Wednesday, February 13, 2013

I don't want realism. I want magic!

I listen to CBC Radio every morning on the drive to work. This morning I heard stories about how the number of home grown Al Qaida members is growing, the persistence of nuclear testing in North Korea,  the underfunding of aboriginal education in Canada, and (my personal favourite) a woman who says she can’t marry her beau of 15 years because the owners of a Spadina Avenue bridal boutique took off in the middle of the night with the store contents, her dress included.

That’s not what this blog is about. In the words of the immortal Blanche DuBois, this morning, “I don’t want realism. I want magic! Yes, yes, magic!”

Magic. What an apropos segue.

This morning I read Meredith Woerner’s post on io9 entitled “Once Upon A Time might be the most frustrating TV show I’ve ever watched”. Damn! She beat me to the punch. I vow from this day forward never to procrastinate writing and/or posting to my blog again. As Macbeth would say, from now on, “the very firstlings of my heart shall be the firstlings of my hand.” As a result of her post, I must change tack on mine.

I thought I might explode waiting out the three long weeks between  OUAT episodes. On second watch, I even grew to sort of like the subplot of the last episode as it was high time Dr. Whale got his backstory, though I still don’t understand what Rumplestiltskin was doing in 1800s Europe or why he wanted Frankenstein’s experiments to succeed. And while I admit Ruby and Whale might make a cute couple, I would much rather have learned more about Mr. Mendell, as well as seeing more Rumbelle interaction.

This week’s episode makes the third (to quote Ms. Woerner) of the most frustrating episodes I’ve ever watched.  I liked George Garcia, both in Lost and Alcatraz, but his role as “Tiny” the Giant seems forced.  Why grow “magic” beans if you have no use for them? If the purpose of the story is to introduce the stalk cutting to grow more beans so a portal back to Fairytaleland may be opened, isn’t there a better way? Secreted away in Mr. Gold’s safe, for example? And why return to Fairytaleland when it’s already been established that the kingdom and much of its surroundings is no more than wasteland?

Then there’s the matter of Regina. What happened to living a better life to prove to Henry she’s worthy of his affection? The whole time I watched the scene I thought, “this can’t be Regina; it’s Cora in disguise again.” I liked watching her struggle with her former self in an effort to change, though I realize now she can’t ever change, seeing as she’s a fairy tale character, drawn to power and…well…evil by design. The beauty of fairytales is the clear distinction between good and evil, the battle between the two, and that good always triumphs in the end. So while Regina had gained some headway into the gray, she must ultimately lose her battle as she is inherently evil.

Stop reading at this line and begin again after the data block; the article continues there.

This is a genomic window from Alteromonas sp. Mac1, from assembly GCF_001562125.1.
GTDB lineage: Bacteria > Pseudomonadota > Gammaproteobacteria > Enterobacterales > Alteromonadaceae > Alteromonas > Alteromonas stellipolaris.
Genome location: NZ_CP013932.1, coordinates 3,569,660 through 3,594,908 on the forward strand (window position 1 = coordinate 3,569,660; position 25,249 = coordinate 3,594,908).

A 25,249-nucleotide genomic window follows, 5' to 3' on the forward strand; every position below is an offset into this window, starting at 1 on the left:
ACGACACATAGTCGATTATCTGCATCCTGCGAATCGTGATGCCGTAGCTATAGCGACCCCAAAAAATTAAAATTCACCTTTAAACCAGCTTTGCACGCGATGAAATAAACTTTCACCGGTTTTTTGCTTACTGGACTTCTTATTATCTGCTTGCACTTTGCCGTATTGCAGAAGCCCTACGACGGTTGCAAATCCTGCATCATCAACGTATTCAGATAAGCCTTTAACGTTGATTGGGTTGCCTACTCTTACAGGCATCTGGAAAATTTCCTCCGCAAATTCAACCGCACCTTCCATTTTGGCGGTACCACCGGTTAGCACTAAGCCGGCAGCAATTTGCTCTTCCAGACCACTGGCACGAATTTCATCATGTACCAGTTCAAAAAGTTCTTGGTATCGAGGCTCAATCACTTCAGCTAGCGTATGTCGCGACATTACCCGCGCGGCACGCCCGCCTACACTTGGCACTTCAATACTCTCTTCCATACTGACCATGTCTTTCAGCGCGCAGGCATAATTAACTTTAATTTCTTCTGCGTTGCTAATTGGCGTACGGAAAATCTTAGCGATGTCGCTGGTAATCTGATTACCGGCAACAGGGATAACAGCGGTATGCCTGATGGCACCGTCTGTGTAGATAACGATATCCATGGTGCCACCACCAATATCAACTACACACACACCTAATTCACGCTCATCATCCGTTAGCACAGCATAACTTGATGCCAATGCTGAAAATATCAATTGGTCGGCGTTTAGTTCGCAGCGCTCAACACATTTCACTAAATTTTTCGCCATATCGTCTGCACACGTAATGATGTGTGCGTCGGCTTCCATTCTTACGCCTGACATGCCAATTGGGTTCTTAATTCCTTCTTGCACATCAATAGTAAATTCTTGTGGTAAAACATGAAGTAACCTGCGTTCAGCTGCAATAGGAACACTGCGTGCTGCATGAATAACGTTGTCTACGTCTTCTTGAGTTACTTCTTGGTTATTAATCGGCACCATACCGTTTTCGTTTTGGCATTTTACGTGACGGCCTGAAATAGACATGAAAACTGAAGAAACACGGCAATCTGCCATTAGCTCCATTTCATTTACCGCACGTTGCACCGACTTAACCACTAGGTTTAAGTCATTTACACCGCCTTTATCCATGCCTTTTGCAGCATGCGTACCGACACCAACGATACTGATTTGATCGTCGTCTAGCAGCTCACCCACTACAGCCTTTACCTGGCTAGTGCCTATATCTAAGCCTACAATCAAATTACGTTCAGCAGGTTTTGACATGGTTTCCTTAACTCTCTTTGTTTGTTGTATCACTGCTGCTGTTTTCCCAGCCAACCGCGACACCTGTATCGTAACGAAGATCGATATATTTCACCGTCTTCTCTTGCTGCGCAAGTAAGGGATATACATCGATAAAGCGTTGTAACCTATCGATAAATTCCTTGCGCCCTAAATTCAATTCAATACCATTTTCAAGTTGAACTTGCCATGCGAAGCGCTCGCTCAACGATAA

On a brighter note, Hook, though still quite one dimensional, provided quite a bit of comic relief, coming on to everyone without a penis. Charming’s reaction to Hook’s advances on Snow were funny but exaggerated--when will the men of Storybrooke learn that if there’s one thing the women of Storybrooke don’t need it’s protection by Storybooke’s men?

Last on the discussion agenda is the story of Rumple’s search for Bae. In an earlier post I wrote that Gold had adopted his limp as an affectation to deceive people into believing he is weaker than he appears. Going by the way he limped through the metal detector, I’m guessing I was off base with that theory. I’m still holding tight to the theory that Bae is Neal—how else might the look of recognition on Emma’s face in the preview be explained?

I like the fish-out-of-water vibe of Rumple at the airport and on the plane. In her post, Woerner asks, “Why not a road trip?” given that New York is probably no more than eight hours’ drive from Maine. When you consider that a plane ride might cut their travel time by half at least, they would save eight hours on a round-trip. That’s almost a day. A day less for Rumple to be away from Belle. A day less for Henry to be out of Storybrooke (though I don’t understand why he needed to go along on their quest). A day less for Emma to leave her parents (still na├»ve to the ways of the outside world) to deal with Mr. Mandell and Hook and Cora in her absence. 

Time to put on my English Teacher’s Hat now. The one thing this episode does is to seal the deal regarding Rumple as a tragic hero. In a previous post I explained how Rumple was an example of a tragic hero. He had everything in Fairytaleland—wealth, power, respect (disguised fear, really). In Storybrooke, his insistence that nothing has changed with respect to his power has slowly led to his downfall. He lost Belle (again). Power has shifted to Sheriff Emma and her parents. And now, he’s lost his magic, non-existent outside of Storybrooke, and his control. Sitting on the plane, we are reminded of Rumplestiltskin the coward, with one difference—this time, Robert Carlyle allows Rumple’s nobility to show through.